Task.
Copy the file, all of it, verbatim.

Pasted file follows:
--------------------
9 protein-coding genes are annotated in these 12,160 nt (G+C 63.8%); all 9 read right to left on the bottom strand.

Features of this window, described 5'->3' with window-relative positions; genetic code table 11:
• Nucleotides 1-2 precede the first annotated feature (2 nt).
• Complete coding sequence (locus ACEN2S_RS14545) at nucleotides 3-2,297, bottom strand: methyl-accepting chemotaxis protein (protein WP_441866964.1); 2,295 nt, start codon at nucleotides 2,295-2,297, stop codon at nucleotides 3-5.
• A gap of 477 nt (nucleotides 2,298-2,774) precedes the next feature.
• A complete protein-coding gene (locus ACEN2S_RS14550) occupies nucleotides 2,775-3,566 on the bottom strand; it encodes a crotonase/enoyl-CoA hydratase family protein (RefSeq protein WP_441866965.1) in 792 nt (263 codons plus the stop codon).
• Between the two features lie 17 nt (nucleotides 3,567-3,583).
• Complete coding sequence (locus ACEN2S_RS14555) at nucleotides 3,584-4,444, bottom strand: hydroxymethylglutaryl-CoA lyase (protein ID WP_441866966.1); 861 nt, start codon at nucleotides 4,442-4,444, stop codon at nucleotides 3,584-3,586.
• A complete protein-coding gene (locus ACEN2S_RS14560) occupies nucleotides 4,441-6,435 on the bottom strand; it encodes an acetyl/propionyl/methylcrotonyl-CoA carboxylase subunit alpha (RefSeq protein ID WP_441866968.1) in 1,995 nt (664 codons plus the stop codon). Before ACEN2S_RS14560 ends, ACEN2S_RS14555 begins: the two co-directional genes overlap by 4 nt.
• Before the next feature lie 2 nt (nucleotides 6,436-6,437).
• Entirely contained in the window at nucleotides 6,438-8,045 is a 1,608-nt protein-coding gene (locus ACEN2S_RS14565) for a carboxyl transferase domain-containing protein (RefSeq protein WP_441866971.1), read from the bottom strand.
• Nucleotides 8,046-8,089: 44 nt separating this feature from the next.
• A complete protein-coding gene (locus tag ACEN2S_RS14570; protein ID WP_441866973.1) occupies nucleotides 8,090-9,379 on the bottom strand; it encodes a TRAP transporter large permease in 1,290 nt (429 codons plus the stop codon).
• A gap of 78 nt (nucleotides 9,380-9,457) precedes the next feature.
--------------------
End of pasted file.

9 protein-coding genes are annotated in these 12,160 nt (G+C 63.8%); all 9 read right to left on the bottom strand.

Features of this window, described 5'->3' with window-relative positions; genetic code table 11:
• Nucleotides 1-2 precede the first annotated feature (2 nt).
• Complete coding sequence (locus ACEN2S_RS14545) at nucleotides 3-2,297, bottom strand: methyl-accepting chemotaxis protein (protein WP_441866964.1); 2,295 nt, start codon at nucleotides 2,295-2,297, stop codon at nucleotides 3-5.
• A gap of 477 nt (nucleotides 2,298-2,774) precedes the next feature.
• A complete protein-coding gene (locus ACEN2S_RS14550) occupies nucleotides 2,775-3,566 on the bottom strand; it encodes a crotonase/enoyl-CoA hydratase family protein (RefSeq protein WP_441866965.1) in 792 nt (263 codons plus the stop codon).
• Between the two features lie 17 nt (nucleotides 3,567-3,583).
• Complete coding sequence (locus ACEN2S_RS14555) at nucleotides 3,584-4,444, bottom strand: hydroxymethylglutaryl-CoA lyase (protein ID WP_441866966.1); 861 nt, start codon at nucleotides 4,442-4,444, stop codon at nucleotides 3,584-3,586.
• A complete protein-coding gene (locus ACEN2S_RS14560) occupies nucleotides 4,441-6,435 on the bottom strand; it encodes an acetyl/propionyl/methylcrotonyl-CoA carboxylase subunit alpha (RefSeq protein ID WP_441866968.1) in 1,995 nt (664 codons plus the stop codon). Before ACEN2S_RS14560 ends, ACEN2S_RS14555 begins: the two co-directional genes overlap by 4 nt.
• Before the next feature lie 2 nt (nucleotides 6,436-6,437).
• Entirely contained in the window at nucleotides 6,438-8,045 is a 1,608-nt protein-coding gene (locus ACEN2S_RS14565) for a carboxyl transferase domain-containing protein (RefSeq protein WP_441866971.1), read from the bottom strand.
• Nucleotides 8,046-8,089: 44 nt separating this feature from the next.
• A complete protein-coding gene (locus tag ACEN2S_RS14570; protein ID WP_441866973.1) occupies nucleotides 8,090-9,379 on the bottom strand; it encodes a TRAP transporter large permease in 1,290 nt (429 codons plus the stop codon).
• A gap of 78 nt (nucleotides 9,380-9,457) precedes the next feature.